Cyprus has been associated with the position of the European Union, put forward yesterday, by the distinguished representative of Belgium. My brief statement will include some observations from the present vantage point on issues which are of particular interest to us.
Mr. Chairman, it is a source of great satisfaction to my delegation to note the great progress made by the Preparatory Commission in the past two sessions during the current year in terms of substance and we are grateful to Ambassador Philippe Kirsch and his collaborators for their efforts. Appreciation is also due to the NGO’s and the Representatives of civil society for their valuable contribution and assistance. Draft texts were approved on the Relationship Agreement between the Court and the United Nations, the Financial Regulations, the Agreement on the Privileges and Immunities of the Court, and the Rules of Procedure of the Assembly of States Parties, in addition to the ground covered earlier, notably on the Elements of Crimes, which include such vital issues as article 8(2)(b)(viii) on the transfer by the occupying power of parts of its own population into the territory it occupies.
We are not yet at the end of the road and much work is still needed during the coming year on such practical issues as the Principles Governing a Headquarters Agreement and the draft First Year Budget. Moreover, the definition of the crime of aggression, which is an essential element of the Court’s jurisdiction, despite many commendable efforts, is still pending. While General Assembly Resolution 3314 (1974), reached by consensus after many years of work provides a sound basis, the issue is understandably complicated in the context of international criminal law by the role of the Security Council under the Charter and possibly of the International Court of Justice and will thus require additional time and effort to be resolved satisfactorily.
Mr. Chairman, the atrocious acts of 11 September, which in our view would come squarely within the jurisdiction of the International Criminal Court under “crimes against humanity”, serve as a reminder that those who commit such crimes must be held responsible and underline the need for the ICC to come into existence at the earliest possible time. With 139 signatures and, so far, 46 ratifications, it can be realistically hoped that the Rome Treaty for an International Criminal Court will come into force as early as next year (four years after it was concluded in 1998 as compared, for instance, with the Law of the Sea Convention, which took twelve years to reach the same stage, from 1982 to 1994) and the first Assembly of the States Parties may well take place at UN Headquarters soon thereafter.
This may be an appropriate time to pay tribute to such pioneers of this cherished objective as the then Vice Chancellor and Minister of Foreign Affairs of Germany, Hans Dietrich Gensher and the then Prime Minister and now President of Trinidad and Tobago, Mr. Arthur Robinson, for advocating its creation more than ten years ago. May I also recall that Cyprus, in all possible forums – including the Sixth Committee, the International Law Commission and such specialized conferences as at Talloires and Courmayer – was one of the earliest advocates and pioneers of international criminal jurisdiction and the establishment of an effective permanent international criminal court, in preference to ad hoc criminal tribunals – as an instrument of deterrence and punishment of international crime in its various manifestations, at a time when the very idea was ignored as unrealistic and even scoffed at as inappropriate. In the Commonwealth Heads of Government Meeting (CHOGM) held in Nicosia in 1993, the President of Cyprus, Glafcos Clerides, took the lead in proposing the establishment of a permanent international criminal court and has consistently advocated it in successive statements in the General Debate of the UN General Assembly, most recently in his statement two days ago, on 11 November of this year.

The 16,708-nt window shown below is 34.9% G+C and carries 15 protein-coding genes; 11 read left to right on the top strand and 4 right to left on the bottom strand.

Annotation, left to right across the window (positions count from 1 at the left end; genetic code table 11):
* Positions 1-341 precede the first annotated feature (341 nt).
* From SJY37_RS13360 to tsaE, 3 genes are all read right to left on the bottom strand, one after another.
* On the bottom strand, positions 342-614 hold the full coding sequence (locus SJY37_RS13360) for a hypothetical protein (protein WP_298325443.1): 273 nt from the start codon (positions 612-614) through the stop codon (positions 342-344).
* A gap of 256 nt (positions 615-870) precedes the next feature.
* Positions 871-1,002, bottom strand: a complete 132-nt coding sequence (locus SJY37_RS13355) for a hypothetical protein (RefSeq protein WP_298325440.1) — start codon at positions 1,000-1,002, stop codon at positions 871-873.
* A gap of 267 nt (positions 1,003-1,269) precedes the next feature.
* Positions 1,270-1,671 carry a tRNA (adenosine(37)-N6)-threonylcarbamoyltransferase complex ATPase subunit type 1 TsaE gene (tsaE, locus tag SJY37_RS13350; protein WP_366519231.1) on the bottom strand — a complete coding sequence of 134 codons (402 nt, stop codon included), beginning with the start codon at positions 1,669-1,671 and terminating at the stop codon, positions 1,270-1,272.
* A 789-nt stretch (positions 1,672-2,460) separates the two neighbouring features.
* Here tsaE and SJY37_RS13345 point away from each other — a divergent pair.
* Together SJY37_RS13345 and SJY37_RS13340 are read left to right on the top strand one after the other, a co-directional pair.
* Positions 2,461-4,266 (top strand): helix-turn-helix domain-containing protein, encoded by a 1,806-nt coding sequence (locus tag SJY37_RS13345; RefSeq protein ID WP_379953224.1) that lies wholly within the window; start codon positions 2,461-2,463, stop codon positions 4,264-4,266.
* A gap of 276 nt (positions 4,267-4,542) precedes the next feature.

During the elaboration of the text of the draft statute by the International Law Commission, the Preparatory Committee, the Rome Conference and at the present stage of the Preparatory Commission,, we as one of the “like-minded states”, have done our modest best to see this major undertaking come to fruition. We voted for and promptly signed the draft statute of the Court in Rome and have taken the necessary steps for its ratification – to take place, we hope, in the very near future.
In conclusion, Mr. Chairman, let me reiterate our full commitment, as indeed is the European Union to which we aspire to belong, to the integrity of the Rome Statute in all its aspects and to an effective, functioning and credible ICC in close relationship with the United Nations.
Thank you, Mr. Chairman.